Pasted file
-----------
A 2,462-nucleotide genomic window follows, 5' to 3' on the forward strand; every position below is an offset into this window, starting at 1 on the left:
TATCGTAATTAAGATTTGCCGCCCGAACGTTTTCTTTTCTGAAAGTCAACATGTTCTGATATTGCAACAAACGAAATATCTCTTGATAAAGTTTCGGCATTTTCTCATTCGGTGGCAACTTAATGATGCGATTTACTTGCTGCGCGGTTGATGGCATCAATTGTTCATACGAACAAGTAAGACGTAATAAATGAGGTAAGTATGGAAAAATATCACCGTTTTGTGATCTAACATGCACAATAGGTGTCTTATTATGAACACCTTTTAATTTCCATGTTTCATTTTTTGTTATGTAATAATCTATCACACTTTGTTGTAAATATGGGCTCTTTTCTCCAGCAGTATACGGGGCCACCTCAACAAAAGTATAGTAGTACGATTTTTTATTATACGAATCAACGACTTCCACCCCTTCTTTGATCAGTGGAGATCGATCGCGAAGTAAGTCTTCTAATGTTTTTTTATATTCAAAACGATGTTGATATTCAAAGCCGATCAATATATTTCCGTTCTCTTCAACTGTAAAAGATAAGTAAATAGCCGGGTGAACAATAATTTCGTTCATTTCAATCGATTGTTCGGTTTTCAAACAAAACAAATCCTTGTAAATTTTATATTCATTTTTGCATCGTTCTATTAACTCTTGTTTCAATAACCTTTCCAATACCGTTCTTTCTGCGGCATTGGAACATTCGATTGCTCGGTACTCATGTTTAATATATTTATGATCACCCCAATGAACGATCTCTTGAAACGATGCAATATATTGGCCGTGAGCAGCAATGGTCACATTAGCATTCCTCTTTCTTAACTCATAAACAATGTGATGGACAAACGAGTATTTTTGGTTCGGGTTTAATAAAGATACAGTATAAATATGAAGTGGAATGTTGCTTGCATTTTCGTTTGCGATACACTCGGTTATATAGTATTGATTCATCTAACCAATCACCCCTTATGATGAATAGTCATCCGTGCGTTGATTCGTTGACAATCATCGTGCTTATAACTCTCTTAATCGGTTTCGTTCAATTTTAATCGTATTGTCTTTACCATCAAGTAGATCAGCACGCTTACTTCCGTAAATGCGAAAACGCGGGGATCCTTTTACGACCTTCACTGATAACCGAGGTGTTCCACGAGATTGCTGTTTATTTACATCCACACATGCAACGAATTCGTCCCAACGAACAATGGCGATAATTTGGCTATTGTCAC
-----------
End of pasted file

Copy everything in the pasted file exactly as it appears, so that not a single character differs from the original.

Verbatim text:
A 2,462-nucleotide genomic window follows, 5' to 3' on the forward strand; every position below is an offset into this window, starting at 1 on the left:
TATCGTAATTAAGATTTGCCGCCCGAACGTTTTCTTTTCTGAAAGTCAACATGTTCTGATATTGCAACAAACGAAATATCTCTTGATAAAGTTTCGGCATTTTCTCATTCGGTGGCAACTTAATGATGCGATTTACTTGCTGCGCGGTTGATGGCATCAATTGTTCATACGAACAAGTAAGACGTAATAAATGAGGTAAGTATGGAAAAATATCACCGTTTTGTGATCTAACATGCACAATAGGTGTCTTATTATGAACACCTTTTAATTTCCATGTTTCATTTTTTGTTATGTAATAATCTATCACACTTTGTTGTAAATATGGGCTCTTTTCTCCAGCAGTATACGGGGCCACCTCAACAAAAGTATAGTAGTACGATTTTTTATTATACGAATCAACGACTTCCACCCCTTCTTTGATCAGTGGAGATCGATCGCGAAGTAAGTCTTCTAATGTTTTTTTATATTCAAAACGATGTTGATATTCAAAGCCGATCAATATATTTCCGTTCTCTTCAACTGTAAAAGATAAGTAAATAGCCGGGTGAACAATAATTTCGTTCATTTCAATCGATTGTTCGGTTTTCAAACAAAACAAATCCTTGTAAATTTTATATTCATTTTTGCATCGTTCTATTAACTCTTGTTTCAATAACCTTTCCAATACCGTTCTTTCTGCGGCATTGGAACATTCGATTGCTCGGTACTCATGTTTAATATATTTATGATCACCCCAATGAACGATCTCTTGAAACGATGCAATATATTGGCCGTGAGCAGCAATGGTCACATTAGCATTCCTCTTTCTTAACTCATAAACAATGTGATGGACAAACGAGTATTTTTGGTTCGGGTTTAATAAAGATACAGTATAAATATGAAGTGGAATGTTGCTTGCATTTTCGTTTGCGATACACTCGGTTATATAGTATTGATTCATCTAACCAATCACCCCTTATGATGAATAGTCATCCGTGCGTTGATTCGTTGACAATCATCGTGCTTATAACTCTCTTAATCGGTTTCGTTCAATTTTAATCGTATTGTCTTTACCATCAAGTAGATCAGCACGCTTACTTCCGTAAATGCGAAAACGCGGGGATCCTTTTACGACCTTCACTGATAACCGAGGTGTTCCACGAGATTGCTGTTTATTTACATCCACACATGCAACGAATTCGTCCCAACGAACAATGGCGATAATTTGGCTATTGTCAC